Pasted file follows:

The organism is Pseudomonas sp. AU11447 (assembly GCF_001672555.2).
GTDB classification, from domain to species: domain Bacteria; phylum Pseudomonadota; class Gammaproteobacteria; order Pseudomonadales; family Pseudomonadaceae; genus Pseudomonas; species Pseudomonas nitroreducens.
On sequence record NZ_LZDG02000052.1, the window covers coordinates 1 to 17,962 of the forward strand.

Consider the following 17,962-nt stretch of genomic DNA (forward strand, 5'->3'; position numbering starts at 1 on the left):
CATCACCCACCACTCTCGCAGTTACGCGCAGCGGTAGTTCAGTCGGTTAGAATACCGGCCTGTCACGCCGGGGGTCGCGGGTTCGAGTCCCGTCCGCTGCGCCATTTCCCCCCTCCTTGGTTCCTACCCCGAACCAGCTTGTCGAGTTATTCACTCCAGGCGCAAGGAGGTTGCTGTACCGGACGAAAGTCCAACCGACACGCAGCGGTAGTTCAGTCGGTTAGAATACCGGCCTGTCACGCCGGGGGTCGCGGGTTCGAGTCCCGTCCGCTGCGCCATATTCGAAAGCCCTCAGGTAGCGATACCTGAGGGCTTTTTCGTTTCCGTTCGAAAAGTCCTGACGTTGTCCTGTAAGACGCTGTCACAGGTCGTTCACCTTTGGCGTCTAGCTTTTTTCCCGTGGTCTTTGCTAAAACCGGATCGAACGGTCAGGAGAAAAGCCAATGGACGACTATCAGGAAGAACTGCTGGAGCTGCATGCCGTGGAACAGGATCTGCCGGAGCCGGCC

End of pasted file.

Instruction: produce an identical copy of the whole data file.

The organism is Pseudomonas sp. AU11447 (assembly GCF_001672555.2).
GTDB classification, from domain to species: domain Bacteria; phylum Pseudomonadota; class Gammaproteobacteria; order Pseudomonadales; family Pseudomonadaceae; genus Pseudomonas; species Pseudomonas nitroreducens.
On sequence record NZ_LZDG02000052.1, the window covers coordinates 1 to 17,962 of the forward strand.

Consider the following 17,962-nt stretch of genomic DNA (forward strand, 5'->3'; position numbering starts at 1 on the left):
CATCACCCACCACTCTCGCAGTTACGCGCAGCGGTAGTTCAGTCGGTTAGAATACCGGCCTGTCACGCCGGGGGTCGCGGGTTCGAGTCCCGTCCGCTGCGCCATTTCCCCCCTCCTTGGTTCCTACCCCGAACCAGCTTGTCGAGTTATTCACTCCAGGCGCAAGGAGGTTGCTGTACCGGACGAAAGTCCAACCGACACGCAGCGGTAGTTCAGTCGGTTAGAATACCGGCCTGTCACGCCGGGGGTCGCGGGTTCGAGTCCCGTCCGCTGCGCCATATTCGAAAGCCCTCAGGTAGCGATACCTGAGGGCTTTTTCGTTTCCGTTCGAAAAGTCCTGACGTTGTCCTGTAAGACGCTGTCACAGGTCGTTCACCTTTGGCGTCTAGCTTTTTTCCCGTGGTCTTTGCTAAAACCGGATCGAACGGTCAGGAGAAAAGCCAATGGACGACTATCAGGAAGAACTGCTGGAGCTGCATGCCGTGGAACAGGATCTGCCGGAGCCGGCC